The Connection Between Xanax and Cancer

For people taking Xanax to treat their anxiety, it could be potentially concerning to hear about the possible link between Xanax and cancer. But is this actually true? If so, such a serious issue of using Xanax and other related benzodiazepines should cause people great pause before taking this medication. If not, where did this rumor come from? Here’s what you need to know about the connection between Xanax and cancer.

When the Warnings Started

Xanax comes from the polarizing class of drugs known as benzodiazepines. These drugs were initially marketed as safer alternatives to barbiturate drugs. At one time, they were the most widely used prescription drug. Xanax is certainly the most popular of the various benzodiazepines, and it’s generally prescribed to treat anxiety and panic disorders. It is also used as a sedative. Beyond personal use via prescription, Xanax and other benzodiazepines treat people undergoing alcohol detox and even opioid recovery programs, too. However, these drugs are also notorious for their highly abusive and addictive potential.

So what makes Xanax, in particular, a culprit in developing cancer? Unfortunately, there are conflicting studies related to this. Some studies assert that Xanax does not have a direct link to causing cancer whatsoever, while others argue that it can only be linked to certain types of cancer. For example, The Guardian reported in recent years that there is a link between Xanax and the development of lung cancer. Still, other studies conclude that only certain benzodiazepines, not including Xanax, have a link to cancer. The medical research verdict at this point is “unclear,” which unfortunately means we just don’t know yet.

Is Cancer a Necessary Side Effect?

What we do know might make a big difference, though. Xanax comes from a long history of drugs initially marketed as safe. At first, barbiturates were thought to be safe drugs to treat many of the same symptoms that benzodiazepines do. Over time, however, barbiturates were understood to cause severe dependence and abuse. Then came benzodiazepines, a drug thought to solve some of the dependence problems that came with the territory of barbiturate use. Just consider the way the drug was originally advertised as a personal savior during the 1970s. However, it didn’t take long for benzo users to show the same patterns of abuse and dependence as those who used barbiturates.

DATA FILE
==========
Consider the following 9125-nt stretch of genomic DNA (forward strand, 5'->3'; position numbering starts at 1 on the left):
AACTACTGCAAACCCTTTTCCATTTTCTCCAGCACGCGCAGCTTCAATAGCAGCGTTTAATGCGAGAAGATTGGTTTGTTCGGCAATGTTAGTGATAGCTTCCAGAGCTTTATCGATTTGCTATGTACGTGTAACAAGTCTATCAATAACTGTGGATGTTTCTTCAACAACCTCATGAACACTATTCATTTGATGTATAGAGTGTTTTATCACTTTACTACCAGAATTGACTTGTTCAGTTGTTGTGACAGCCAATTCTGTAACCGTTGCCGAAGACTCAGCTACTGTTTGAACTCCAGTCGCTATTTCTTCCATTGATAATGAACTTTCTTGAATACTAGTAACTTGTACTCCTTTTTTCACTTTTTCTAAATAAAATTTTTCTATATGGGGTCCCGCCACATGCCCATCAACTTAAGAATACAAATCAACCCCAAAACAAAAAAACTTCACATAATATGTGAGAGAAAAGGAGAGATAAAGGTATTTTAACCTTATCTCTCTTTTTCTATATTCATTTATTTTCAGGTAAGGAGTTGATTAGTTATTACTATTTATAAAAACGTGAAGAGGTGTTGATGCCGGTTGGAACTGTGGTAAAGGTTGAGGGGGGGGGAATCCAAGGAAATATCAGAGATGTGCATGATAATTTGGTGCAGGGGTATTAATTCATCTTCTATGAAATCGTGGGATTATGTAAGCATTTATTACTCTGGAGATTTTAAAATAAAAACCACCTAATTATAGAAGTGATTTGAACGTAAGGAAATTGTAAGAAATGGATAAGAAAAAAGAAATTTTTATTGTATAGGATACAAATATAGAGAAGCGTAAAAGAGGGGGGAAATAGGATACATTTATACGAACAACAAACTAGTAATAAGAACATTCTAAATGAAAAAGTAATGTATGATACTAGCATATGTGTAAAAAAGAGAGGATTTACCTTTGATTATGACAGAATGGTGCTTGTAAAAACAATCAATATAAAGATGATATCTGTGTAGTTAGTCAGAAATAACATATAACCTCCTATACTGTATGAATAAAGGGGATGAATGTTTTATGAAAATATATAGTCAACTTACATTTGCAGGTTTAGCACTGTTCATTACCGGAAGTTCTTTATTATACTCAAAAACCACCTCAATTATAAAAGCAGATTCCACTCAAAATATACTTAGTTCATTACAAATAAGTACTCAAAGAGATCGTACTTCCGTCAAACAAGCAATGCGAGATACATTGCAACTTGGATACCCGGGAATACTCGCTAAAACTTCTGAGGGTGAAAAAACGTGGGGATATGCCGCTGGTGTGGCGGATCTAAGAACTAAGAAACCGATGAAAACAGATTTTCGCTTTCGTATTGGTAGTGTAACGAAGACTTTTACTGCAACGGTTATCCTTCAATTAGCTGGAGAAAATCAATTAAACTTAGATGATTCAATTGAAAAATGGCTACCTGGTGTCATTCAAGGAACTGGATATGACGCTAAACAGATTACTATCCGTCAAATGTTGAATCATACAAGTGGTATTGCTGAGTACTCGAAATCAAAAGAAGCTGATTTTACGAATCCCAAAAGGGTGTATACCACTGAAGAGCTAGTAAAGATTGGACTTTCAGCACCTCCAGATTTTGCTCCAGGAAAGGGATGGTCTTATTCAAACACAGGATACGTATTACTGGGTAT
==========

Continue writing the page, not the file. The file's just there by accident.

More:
Not only do we not see the kind of magazine advertisements for Xanax that you could find decades ago, we now see more explicit warnings about the drug coming from updated drug labeling by the Food and Drug Administration (FDA). An official statement from the FDA in September 2020 announced that the drug labeling would be updated with its strongest warning to signal “potential abuse, misuse, addiction, physical dependence, and withdrawal reactions.” This warning is known as the FDA’s black box warning, its strongest warning. This is important because Xanax and other benzos have not changed chemically from their early days. What has changed is how much we know about these drugs today after decades of statistical use.

The same pattern of research regarding Xanax and other drugs tends to follow a similar path; the more we learn about drugs already approved for widespread use, the more we learn of their previously unknown dangers, not their harmless nature. Drugs tend to be deemed more dangerous over time because we can learn more about them over time, and Xanax is no exception to this.

We know much more about Xanax’s addictive potential than when the drug first hit the markets, including the Xanax withdrawal symptoms, which range from restlessness to life-threatening delirium tremens (DTs). We know that people experiencing Xanax withdrawal are the most vulnerable during the first two weeks of detox. We also know those who take blood pressure or heart medications should avoid taking Xanax in most cases because of the risk of adverse drug interactions.

Taking the Gamble of the Unknown

Whether Xanax is the culprit or a contributing factor to cancer is still unclear. We do know that mixing Xanax with other substances increases the risk of organ damage, chronic illnesses, and, yes, even cancer. Since Xanax is already part of the equation in those cases, it seems best to treat long-term use of the drug as a dangerous option.

While Xanax has a legitimate use in medical treatment, we can’t afford to downplay its high abuse potential or the ongoing research that adds to the list of dangers.

©Kevin Morris. All rights reserved.


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